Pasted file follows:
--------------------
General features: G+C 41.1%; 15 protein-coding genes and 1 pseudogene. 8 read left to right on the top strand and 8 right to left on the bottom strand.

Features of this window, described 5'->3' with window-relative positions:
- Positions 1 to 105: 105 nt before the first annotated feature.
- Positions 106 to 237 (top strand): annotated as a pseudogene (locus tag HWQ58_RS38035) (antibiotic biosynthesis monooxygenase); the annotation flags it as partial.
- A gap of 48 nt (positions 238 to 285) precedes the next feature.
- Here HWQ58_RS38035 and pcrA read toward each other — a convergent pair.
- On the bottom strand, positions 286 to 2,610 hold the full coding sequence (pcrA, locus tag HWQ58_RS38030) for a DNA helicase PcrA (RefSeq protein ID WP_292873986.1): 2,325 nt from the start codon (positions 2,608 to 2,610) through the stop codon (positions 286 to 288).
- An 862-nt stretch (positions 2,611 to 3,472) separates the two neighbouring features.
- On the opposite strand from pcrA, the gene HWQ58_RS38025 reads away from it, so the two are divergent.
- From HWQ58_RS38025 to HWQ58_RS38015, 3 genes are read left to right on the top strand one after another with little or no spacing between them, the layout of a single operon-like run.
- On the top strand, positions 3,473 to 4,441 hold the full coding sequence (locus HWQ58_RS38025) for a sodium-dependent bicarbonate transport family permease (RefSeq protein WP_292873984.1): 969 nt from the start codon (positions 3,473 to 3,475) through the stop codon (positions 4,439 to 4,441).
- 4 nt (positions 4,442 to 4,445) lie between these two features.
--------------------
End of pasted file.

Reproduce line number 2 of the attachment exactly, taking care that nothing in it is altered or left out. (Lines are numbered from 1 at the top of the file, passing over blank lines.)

Features of this window, described 5'->3' with window-relative positions: